In his interview with Jarmila Balážová, the speaker of the Senate explained why the upper house is a partner in the annual conference. He also expressed his views of the recent abuse of the symbol of the Star of David at recent demonstrations. 

"I consider [the use of that symbol] to be a great shame and a disgrace to the memory of the victims of the Holocaust. This, too, can be caused by the fact that in the past we did not continuously commemorate the memory of these events and memorial sites," the speaker said in the interview for ROMEA TV.    

"In the future we should do more to draw attention to our past andto educate the next generation in such a way that it will not be possible for such things to be repeated. If we do not do so, then evil, which is able to walk right through the doors open to it, will arrive and we will have a problem with different nationalist parties, with various politicians' remarks distorting the facts. Combating this will then be more difficult," he told ROMEA TV. 

Another commemorative ceremony aiming to publicly support Holocaust surivvors during the global pandemic was scheduled that same afternoon. The Czech-Israeli online meeting entitled "International Holocaust Memorial Day: Remembering, Perpetuating and Pursuing Justice" was organized by the Israeli Foreign Affairs Ministry, the Israeli Ministry for Social Equality, and the Czech Foreign Affairs Ministry. 

That meeting was broadcast through the Facebook profile of the Czech Foreign Affairs Ministry. In the evening, the Jewish Museum in Prague and the Jewish Community of Prague held a ceremonial concert at the Spanish Synagogue.  

Director of the Jewish Museum Leo Pavlát welcomed those attending, who were addressed by the chair of the Jewish Community in Prague, František Bányai. Compositions by Hans Krása, Josef Mysliveček and Maurice Ravel were performed by the Doležal Quartet.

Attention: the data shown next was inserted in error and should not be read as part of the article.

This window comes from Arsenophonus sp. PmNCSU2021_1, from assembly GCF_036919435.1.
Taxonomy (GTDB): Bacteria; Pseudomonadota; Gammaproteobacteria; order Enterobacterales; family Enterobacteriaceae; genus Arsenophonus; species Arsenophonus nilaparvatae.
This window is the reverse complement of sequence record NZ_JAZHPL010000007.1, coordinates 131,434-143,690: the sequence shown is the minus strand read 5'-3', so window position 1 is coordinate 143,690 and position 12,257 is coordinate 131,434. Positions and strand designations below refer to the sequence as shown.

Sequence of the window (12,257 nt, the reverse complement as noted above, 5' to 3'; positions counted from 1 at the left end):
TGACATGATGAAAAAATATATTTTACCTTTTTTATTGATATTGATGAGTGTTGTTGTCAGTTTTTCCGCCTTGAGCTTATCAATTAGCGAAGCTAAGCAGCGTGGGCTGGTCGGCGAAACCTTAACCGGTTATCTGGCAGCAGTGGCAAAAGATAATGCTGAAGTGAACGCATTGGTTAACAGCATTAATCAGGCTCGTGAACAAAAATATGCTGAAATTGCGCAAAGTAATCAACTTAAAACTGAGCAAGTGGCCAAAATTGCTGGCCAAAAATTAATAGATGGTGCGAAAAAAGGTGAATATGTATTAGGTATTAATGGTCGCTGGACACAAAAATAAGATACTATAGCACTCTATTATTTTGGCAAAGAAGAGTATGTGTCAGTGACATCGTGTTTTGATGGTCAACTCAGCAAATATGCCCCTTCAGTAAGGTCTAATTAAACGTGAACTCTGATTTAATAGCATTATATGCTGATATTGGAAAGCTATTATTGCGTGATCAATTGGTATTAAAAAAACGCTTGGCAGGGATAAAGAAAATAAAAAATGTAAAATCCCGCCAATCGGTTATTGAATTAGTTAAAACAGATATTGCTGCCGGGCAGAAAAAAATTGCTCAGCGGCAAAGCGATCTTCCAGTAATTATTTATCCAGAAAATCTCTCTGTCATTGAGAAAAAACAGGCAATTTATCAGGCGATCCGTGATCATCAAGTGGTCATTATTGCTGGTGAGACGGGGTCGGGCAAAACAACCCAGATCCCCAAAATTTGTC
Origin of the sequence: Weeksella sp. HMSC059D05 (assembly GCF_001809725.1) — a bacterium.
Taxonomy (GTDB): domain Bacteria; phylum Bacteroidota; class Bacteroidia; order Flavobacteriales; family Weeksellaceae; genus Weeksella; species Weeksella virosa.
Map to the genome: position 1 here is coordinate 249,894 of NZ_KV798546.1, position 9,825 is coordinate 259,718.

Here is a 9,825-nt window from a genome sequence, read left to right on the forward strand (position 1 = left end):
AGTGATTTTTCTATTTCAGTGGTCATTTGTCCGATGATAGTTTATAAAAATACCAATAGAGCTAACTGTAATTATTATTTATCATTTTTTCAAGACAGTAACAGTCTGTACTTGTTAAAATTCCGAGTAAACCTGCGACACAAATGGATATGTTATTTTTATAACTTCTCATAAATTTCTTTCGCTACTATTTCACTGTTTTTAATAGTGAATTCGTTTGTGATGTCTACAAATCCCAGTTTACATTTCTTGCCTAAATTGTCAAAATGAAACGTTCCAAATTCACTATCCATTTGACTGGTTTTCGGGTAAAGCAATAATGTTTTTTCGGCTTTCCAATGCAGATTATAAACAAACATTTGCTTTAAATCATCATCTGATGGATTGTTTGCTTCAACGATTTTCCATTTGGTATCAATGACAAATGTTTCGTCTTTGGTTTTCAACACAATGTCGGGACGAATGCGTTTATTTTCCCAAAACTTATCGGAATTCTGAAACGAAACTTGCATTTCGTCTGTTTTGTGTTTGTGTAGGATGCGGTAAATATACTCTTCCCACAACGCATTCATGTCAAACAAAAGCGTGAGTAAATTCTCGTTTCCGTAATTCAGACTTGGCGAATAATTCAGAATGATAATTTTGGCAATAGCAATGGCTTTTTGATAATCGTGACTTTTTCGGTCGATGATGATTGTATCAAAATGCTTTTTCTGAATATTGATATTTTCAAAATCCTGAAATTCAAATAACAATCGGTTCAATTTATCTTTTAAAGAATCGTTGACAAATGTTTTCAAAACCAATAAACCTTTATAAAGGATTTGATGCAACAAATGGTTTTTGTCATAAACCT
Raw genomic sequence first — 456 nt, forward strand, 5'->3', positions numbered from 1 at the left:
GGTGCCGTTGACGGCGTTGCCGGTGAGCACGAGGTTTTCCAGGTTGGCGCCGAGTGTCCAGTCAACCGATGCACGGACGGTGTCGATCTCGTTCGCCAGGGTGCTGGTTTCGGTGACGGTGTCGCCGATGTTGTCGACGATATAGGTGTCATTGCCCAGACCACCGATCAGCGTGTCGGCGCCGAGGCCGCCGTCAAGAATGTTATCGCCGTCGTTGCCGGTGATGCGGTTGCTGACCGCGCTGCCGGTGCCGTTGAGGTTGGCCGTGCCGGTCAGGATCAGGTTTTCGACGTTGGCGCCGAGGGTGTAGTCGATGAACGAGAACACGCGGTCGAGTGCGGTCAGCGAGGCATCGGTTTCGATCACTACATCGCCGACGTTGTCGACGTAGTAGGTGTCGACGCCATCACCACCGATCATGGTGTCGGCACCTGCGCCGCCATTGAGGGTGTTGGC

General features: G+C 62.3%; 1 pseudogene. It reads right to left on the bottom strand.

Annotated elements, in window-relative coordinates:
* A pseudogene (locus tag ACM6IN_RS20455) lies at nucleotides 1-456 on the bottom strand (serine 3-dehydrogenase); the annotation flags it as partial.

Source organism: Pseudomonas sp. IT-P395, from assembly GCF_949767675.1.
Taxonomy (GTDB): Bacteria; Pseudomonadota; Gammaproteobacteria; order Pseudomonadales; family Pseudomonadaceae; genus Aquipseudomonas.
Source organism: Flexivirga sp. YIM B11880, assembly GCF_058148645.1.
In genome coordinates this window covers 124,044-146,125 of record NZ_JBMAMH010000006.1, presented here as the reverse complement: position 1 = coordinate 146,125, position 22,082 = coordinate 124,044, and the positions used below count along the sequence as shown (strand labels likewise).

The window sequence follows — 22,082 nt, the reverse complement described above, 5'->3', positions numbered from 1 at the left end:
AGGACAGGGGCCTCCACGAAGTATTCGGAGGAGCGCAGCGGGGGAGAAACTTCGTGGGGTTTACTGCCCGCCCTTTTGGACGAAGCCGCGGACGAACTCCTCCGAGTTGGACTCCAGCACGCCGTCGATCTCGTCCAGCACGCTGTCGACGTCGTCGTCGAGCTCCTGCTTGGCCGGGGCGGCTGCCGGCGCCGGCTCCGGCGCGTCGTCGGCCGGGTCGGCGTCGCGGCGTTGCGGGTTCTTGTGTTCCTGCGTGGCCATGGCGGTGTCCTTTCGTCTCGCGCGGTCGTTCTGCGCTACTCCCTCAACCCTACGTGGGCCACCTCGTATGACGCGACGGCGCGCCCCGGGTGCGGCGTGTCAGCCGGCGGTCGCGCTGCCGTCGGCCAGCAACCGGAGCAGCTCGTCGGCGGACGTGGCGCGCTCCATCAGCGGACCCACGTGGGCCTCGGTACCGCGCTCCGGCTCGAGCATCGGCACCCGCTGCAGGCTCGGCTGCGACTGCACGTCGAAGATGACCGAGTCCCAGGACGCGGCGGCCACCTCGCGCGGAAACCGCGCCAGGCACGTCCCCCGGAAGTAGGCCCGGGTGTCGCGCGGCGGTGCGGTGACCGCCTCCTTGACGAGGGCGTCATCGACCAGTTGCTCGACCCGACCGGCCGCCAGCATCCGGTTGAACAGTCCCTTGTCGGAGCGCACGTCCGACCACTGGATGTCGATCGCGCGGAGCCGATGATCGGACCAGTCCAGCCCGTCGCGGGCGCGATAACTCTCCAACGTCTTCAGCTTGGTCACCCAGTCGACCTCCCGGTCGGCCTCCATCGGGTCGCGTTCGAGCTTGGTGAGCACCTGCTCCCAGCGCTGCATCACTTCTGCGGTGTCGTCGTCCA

The concert was accompanied online by a brief virtual tour of the synagogue and its new exhibition. It was to be broadcast through the Jewish Museum's YouTube channel. 

Links to the event were posted to the websites of Jewish Community and Jewish Museum in Prague. Organizers of the three commemorative events came together to jointly present them online with the aim of emphasizing the importance of commemorating the memory of Holocaust victims.

In 2005, 27 January was declared Holocaust Memorial Day by the United Nations to commemorate the millions of victims of the systematic murder and persecution committed by the Nazi regime. The date in January was chosen on the basis of the events of 1945, when Auschwitz-Birkenau, the concentration and extermination camp run by the Nazis, was liberated by the Allies.  

More than one million people were murdered at Auschwitz by the close of the Second World War. Holocaust Memorial Day commemorates the six million Jewish victims as well as the Roma, Sinti and others murdered by the Nazis and their supporters.

jab, LC, vhl, ryz, brf, translated by Gwendolyn Albert